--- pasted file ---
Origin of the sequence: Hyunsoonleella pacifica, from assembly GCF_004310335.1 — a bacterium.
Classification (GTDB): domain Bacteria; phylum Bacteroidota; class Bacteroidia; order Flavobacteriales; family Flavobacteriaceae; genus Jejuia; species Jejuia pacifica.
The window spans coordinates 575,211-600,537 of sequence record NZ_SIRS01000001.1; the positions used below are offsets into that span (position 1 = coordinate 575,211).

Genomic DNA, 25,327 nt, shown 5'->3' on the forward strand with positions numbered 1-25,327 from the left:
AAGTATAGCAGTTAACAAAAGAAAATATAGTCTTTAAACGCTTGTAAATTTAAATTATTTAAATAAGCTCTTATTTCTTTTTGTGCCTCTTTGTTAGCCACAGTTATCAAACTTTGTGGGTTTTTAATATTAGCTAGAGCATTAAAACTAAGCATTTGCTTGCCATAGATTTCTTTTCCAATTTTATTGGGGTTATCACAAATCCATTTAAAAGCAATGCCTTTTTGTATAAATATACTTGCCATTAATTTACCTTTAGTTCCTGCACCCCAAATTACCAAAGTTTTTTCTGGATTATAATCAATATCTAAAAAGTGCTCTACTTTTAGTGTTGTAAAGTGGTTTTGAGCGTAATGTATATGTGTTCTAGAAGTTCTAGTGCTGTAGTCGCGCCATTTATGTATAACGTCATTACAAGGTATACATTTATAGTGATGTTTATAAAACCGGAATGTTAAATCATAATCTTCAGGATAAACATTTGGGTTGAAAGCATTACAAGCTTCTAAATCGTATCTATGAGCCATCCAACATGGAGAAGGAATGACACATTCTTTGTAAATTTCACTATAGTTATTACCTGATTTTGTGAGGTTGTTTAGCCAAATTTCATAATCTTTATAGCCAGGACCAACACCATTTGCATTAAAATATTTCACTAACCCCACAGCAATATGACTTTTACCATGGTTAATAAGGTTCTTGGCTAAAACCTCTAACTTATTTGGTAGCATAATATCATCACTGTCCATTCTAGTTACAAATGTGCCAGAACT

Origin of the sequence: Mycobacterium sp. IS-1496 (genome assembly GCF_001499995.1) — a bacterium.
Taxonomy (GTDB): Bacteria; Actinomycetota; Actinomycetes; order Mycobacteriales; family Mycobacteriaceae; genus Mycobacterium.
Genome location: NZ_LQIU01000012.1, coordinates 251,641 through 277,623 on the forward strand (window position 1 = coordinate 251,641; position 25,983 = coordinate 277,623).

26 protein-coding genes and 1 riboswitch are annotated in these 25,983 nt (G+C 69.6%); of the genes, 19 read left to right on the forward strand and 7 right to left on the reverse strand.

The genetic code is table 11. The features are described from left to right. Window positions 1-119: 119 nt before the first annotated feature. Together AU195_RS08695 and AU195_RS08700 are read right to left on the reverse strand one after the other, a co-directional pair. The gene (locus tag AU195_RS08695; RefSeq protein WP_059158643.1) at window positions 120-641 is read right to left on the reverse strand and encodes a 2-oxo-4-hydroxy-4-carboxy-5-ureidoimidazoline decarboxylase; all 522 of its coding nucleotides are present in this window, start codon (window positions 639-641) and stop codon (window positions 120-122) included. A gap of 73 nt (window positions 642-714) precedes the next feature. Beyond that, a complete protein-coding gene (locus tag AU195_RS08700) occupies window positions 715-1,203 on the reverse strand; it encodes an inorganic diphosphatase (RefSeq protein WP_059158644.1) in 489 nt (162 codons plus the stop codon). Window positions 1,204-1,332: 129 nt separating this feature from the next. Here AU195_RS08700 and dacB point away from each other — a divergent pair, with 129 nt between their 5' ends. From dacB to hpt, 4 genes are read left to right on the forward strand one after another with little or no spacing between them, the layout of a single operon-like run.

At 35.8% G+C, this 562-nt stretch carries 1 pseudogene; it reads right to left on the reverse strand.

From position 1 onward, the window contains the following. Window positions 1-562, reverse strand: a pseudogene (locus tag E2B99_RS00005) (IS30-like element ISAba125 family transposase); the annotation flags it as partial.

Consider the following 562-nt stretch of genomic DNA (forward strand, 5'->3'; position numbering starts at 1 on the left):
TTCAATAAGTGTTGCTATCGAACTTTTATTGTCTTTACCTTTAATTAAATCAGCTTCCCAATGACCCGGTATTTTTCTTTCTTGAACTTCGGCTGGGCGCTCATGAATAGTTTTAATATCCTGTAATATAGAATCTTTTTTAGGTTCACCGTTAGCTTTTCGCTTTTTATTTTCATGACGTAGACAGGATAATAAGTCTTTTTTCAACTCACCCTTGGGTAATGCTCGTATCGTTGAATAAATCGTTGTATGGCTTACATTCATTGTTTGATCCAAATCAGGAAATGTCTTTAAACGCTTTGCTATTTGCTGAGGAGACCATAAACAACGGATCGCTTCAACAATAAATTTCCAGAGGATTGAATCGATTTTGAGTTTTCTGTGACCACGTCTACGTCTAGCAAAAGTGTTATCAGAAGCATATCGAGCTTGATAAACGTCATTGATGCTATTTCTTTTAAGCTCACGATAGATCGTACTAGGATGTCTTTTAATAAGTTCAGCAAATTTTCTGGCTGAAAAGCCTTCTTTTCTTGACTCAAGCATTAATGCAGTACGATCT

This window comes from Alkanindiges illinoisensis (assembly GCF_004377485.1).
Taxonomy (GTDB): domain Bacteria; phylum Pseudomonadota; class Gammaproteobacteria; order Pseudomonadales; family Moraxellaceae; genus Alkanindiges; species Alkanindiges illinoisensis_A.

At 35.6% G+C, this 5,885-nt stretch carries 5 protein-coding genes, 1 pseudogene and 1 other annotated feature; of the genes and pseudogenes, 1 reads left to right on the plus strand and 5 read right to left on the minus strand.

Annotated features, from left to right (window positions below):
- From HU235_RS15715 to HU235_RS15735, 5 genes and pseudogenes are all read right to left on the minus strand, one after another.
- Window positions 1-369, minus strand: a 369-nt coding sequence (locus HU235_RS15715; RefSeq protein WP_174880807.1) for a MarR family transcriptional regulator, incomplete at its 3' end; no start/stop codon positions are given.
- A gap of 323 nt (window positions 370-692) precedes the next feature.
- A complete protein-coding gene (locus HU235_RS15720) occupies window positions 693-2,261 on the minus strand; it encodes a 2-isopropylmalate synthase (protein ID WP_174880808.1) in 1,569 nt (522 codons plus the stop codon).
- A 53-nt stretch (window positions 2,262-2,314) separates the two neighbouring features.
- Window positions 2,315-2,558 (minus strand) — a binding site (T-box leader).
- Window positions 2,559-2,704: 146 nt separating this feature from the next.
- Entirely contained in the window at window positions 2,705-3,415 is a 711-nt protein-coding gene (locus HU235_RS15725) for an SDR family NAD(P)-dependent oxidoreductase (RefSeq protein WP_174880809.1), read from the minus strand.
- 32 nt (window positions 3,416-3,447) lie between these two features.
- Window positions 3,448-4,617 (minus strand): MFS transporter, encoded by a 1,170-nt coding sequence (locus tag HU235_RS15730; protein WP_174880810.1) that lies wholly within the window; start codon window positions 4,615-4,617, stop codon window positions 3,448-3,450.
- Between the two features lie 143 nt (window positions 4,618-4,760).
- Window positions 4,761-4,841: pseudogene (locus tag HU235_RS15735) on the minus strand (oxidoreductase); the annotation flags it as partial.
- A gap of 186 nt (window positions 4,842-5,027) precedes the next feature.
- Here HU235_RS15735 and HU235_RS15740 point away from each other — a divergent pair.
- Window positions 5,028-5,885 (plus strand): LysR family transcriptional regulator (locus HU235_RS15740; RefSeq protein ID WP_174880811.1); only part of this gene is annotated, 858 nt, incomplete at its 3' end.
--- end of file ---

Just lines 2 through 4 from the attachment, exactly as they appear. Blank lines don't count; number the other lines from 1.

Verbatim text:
Classification (GTDB): domain Bacteria; phylum Bacteroidota; class Bacteroidia; order Flavobacteriales; family Flavobacteriaceae; genus Jejuia; species Jejuia pacifica.
The window spans coordinates 575,211-600,537 of sequence record NZ_SIRS01000001.1; the positions used below are offsets into that span (position 1 = coordinate 575,211).

Genomic DNA, 25,327 nt, shown 5'->3' on the forward strand with positions numbered 1-25,327 from the left: